Oct 2, 2019
Coles has opened Australia’s first ‘grocerant’ – a food hall in a supermarket – after establishing partnerships with independent food retailers to augment its in-house convenience foods range.
Coles customers will be able to dine on sandwiches, salads or hot food bowls from cult Melbourne-based food chain EARL Canteen or snack on freshly made sushi and Japanese-inspired sliders from national chain Sushi Sushi while picking up their groceries.
“It means for breakfast, lunch and dinner we have all the bases covered,” chief executive Steven Cain said on Wednesday after unveiling the first “grocerant” – a combination of the words grocery and restaurant – at the retailer’s newly refurbished flagship store at Tooronga in Melbourne.
Mr Cain is aiming to accelerate Coles’ same-store sales growth, which has lagged that of Woolworths for 10 of the last 11 quarters, by tapping demand from time-poor consumers willing to pay more for convenience.
Mr Cain believes the convenience strategy will enable Coles to generate an additional $1 billion in sales over the next five years, mostly by taking sales from other players in the convenience food market.
The Tooronga 200 sq m food hall marks a significant step up from stores such as Pagewood in Sydney’s Eastgardens, which was refurbished earlier this year to incorporate almost 500 convenience food options such as deconstructed smashed avocado with toast, ready-made meals, curries, soups, ready-to-roast vegetables and stir-fry kits.
Coles is on track to introduce the expanded convenience range into 100 supermarkets before Christmas and plans to incorporate elements of the offer in about 200 stores over the next one to two years.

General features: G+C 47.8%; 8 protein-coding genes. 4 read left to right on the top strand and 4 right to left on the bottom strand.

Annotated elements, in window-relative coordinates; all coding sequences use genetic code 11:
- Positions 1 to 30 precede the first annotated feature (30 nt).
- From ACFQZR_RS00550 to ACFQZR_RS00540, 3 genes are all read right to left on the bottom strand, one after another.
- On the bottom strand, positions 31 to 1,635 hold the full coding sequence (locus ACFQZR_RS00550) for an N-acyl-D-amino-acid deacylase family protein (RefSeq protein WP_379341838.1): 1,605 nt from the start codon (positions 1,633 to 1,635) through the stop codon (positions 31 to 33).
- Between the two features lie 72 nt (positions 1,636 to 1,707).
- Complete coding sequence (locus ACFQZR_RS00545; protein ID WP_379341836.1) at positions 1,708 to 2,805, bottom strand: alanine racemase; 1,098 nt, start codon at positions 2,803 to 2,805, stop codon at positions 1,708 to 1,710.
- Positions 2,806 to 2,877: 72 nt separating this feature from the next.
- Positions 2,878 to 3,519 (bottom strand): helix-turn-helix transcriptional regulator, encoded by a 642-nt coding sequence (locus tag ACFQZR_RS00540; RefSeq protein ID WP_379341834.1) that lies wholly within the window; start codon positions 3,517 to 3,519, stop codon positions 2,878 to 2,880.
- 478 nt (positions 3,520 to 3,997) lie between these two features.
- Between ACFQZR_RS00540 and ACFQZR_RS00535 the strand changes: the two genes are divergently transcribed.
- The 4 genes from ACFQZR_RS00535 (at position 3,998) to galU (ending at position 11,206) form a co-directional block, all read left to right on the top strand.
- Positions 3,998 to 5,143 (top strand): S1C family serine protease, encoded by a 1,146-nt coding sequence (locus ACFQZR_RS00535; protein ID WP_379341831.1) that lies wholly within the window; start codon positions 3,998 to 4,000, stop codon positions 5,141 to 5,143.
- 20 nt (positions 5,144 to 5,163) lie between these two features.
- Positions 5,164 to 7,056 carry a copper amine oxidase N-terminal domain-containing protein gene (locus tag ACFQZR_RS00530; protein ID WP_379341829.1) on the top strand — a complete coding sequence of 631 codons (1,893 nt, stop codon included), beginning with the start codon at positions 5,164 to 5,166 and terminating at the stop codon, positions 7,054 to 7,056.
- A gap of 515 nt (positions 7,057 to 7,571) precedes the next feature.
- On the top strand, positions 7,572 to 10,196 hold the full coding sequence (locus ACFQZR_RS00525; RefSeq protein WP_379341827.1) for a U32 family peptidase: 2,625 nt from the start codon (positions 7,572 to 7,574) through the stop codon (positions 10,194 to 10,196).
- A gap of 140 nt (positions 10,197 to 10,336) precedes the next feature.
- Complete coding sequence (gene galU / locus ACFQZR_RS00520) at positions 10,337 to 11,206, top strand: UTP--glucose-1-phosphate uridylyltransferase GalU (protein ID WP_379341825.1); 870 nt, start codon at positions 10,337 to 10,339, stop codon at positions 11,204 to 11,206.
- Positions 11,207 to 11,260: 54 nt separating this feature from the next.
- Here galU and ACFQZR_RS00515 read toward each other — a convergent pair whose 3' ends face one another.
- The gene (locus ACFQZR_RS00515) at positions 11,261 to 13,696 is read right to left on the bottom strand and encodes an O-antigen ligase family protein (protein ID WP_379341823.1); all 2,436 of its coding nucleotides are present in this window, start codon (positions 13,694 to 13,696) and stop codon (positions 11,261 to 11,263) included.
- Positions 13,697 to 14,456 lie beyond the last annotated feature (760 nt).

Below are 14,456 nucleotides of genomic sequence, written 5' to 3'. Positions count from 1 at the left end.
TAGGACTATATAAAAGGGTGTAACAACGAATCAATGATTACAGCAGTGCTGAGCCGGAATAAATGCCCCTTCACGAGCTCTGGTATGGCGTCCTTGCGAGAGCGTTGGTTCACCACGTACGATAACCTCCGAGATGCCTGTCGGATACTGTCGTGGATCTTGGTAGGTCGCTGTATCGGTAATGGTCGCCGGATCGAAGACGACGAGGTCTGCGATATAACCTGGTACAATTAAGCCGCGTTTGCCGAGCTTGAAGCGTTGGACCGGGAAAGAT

Convenience foods rollout
Mr Cain says elements of the new food hall concept will be incorporated into the 20 new stores Coles plans to open each year and the 50-odd stores due to be refurbished annually.
“We’ll need to evaluate each of the new concepts like we did at Pagewood,” he said.
“In terms of what we have done in [Tooronga] we’ll let it trade though Christmas and see how each of the concepts fares.
“But the good thing is because we’re rolling out 20 new stores a year and more than 50 renewals a year it gives you a platform to slot this in and as things become successful we’ll roll it into future and renewal stores.”
The former Asda and Metcash executive believes customers will feel comfortable eating breakfast, lunch or dinner in a supermarket as long as the food is good and the ambience is right.
The ‘grocerant’ concept takes a leaf out of the playbooks of US and UK retailers such as Waitrose and Eataly, which enable customers to dine in while they shop for groceries.
Coles has its own commissary kitchen, which makes ready-made and semi-prepared meals that consumers can eat on the go or take home.
Rather than attempting to prepare made-to-order foods such as sandwiches, Coles decided to partner with independent food retailers.
“If we think there’s customer demand for a product it’s often best to work with a black belt than doing it yourself,” Mr Cain said.
“It’s a bit like the technology partnership with Ocado and Witron – if you think someone is so far advanced you’re best partnering with them than reinventing the wheel,” he said.
“Things like sushi and all-day dining options are quite challenging operationally and that’s why we’ve teamed up to make sure the combination of what we’re doing, which is more on the ready meals side, and what they’re doing, which is food to order, comes together seamlessly in-store.”
Coles plans to collaborate with other independent food retailers as it rolls out the ‘grocerant’ concept across Australia.
“There are a lot of people who do want to work with us, it’s finding the right concept and the right commercial terms,” Mr Cain said.
Coles shares have risen 34 per cent this year, reaching a high of $15.55 this week, underpinned by demand from investors hungry for dividends.